2106

Submissions: Your Feedback

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Submission Number
2106
Participant
Anonymous
Submission date

Wallsend NSW 2287

To whom it may concern

Co-design process: Submission for

I live on Awabakal land and I am a PhD candidate in English (Creative Writing) at the University of . I have a background in newspaper journalism and have always loved the nature of storytelling. My project involves research into the islands of the Coquun (Hunter River) and the history of both the river and the land. I am interested in the physical archive that landscape represents, whether directly or metaphysically.

Why do you think the Uluru Statement from the Heart is important?
I think the key is in the title. It is from the heart of our First Nations peoples and if they felt strongly enough to listen to their own hearts and put it into words we would understand, it's the very least we could do to open our own hearts and really hear what they have to say.

How could a Voice to Parliament improve the lives of your community?
I feel that an Indigenous Voice to Parliament would provide a light for others to follow, it would allow non-Indigenous members of the community to sit and listen and learn something about this country's history and the effects it still has on our First Nations peoples. A collaborative approach to community-building is the only way forward from my perspective. There is no such thing as a true community when large sections of it are left out.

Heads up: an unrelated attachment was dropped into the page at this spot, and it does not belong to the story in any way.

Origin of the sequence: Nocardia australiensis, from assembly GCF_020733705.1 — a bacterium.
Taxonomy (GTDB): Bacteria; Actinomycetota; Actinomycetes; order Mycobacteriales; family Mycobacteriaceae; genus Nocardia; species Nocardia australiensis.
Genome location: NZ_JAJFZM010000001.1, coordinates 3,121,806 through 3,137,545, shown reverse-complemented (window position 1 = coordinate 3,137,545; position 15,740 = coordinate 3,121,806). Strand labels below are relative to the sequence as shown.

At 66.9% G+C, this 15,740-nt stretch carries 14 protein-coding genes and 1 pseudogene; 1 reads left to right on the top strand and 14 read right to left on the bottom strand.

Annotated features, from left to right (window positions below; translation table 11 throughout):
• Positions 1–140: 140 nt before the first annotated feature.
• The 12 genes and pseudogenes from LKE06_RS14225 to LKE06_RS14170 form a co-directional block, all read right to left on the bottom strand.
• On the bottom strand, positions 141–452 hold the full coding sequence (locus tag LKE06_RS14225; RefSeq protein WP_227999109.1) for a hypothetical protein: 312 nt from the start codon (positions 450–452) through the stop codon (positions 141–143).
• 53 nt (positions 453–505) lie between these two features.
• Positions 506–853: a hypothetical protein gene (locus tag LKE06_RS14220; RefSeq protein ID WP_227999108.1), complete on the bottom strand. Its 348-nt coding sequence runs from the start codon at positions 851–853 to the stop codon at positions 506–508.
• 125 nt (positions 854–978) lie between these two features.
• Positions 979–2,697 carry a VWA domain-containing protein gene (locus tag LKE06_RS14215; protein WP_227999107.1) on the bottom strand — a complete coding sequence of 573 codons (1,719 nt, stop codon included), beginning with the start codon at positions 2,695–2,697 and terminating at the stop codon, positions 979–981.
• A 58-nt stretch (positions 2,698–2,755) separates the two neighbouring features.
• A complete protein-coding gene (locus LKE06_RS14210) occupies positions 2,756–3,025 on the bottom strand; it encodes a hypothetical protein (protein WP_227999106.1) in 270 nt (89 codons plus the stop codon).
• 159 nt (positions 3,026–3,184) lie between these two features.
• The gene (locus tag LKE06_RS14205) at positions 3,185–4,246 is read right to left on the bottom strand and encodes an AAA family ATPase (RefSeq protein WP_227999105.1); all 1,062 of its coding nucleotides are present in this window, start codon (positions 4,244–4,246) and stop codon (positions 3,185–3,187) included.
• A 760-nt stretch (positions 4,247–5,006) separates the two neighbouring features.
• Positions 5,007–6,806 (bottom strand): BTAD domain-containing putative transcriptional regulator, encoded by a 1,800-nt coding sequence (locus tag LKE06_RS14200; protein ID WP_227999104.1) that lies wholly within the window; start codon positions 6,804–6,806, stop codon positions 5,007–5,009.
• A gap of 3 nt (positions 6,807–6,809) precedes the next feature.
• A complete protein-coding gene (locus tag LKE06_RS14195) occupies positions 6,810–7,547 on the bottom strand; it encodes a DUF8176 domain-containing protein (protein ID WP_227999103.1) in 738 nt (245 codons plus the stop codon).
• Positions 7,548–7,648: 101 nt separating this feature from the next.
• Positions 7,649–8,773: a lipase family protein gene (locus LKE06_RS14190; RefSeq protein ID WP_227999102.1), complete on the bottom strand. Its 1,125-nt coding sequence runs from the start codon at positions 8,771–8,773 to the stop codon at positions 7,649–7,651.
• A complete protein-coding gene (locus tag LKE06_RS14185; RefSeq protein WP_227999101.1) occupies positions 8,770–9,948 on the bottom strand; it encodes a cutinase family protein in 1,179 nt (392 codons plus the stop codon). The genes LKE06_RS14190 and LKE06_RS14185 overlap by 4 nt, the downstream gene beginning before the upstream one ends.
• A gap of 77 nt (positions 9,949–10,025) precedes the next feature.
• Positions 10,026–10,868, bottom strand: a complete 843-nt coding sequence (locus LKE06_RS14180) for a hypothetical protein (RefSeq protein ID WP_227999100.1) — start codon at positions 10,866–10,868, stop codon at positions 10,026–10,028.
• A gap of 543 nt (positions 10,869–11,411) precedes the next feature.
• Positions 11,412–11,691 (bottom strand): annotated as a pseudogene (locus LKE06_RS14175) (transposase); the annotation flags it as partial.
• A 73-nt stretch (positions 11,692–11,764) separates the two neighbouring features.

Why do you think it's important to enshrine the Voice to Parliament in the Constitution, rather than include it only in legislation?
Because this document that is constantly lauded as some kind of birth certificate of this nation is not something that is relevant in today's Australia. It needs to include a Voice to Parliament because the voices of Indigenous people should always have been included in any guiding document for the future of this country. Their voices were here long before ours, and our Constitution should reflect that.

Why is it important for Indigenous people to have a say in the matters that affect them?
Because the history of colonisation is stealing the voices of Indigenous people, removing their rights and their ability to speak out in order to be counted. It is not just an historical practice, it continues today with black deaths in custody, the destruction of sacred sites by neo-liberal regimes, the cashless welfare card, and the list sadly goes on and on. By giving Indigenous people a voice, they can begin to take their rightful place in the rooms where decisions are made about their future.

I am saddened that the Uluru Statement from the Heart was not heard and taken into the hearts of our government at the time it was delivered. I believe the cultural deafness exhibited by our political leaders can only be overcome when the voices of Indigenous people and their non-Indigenous allies speak loudly and from the heart until they are heard.

Thank you,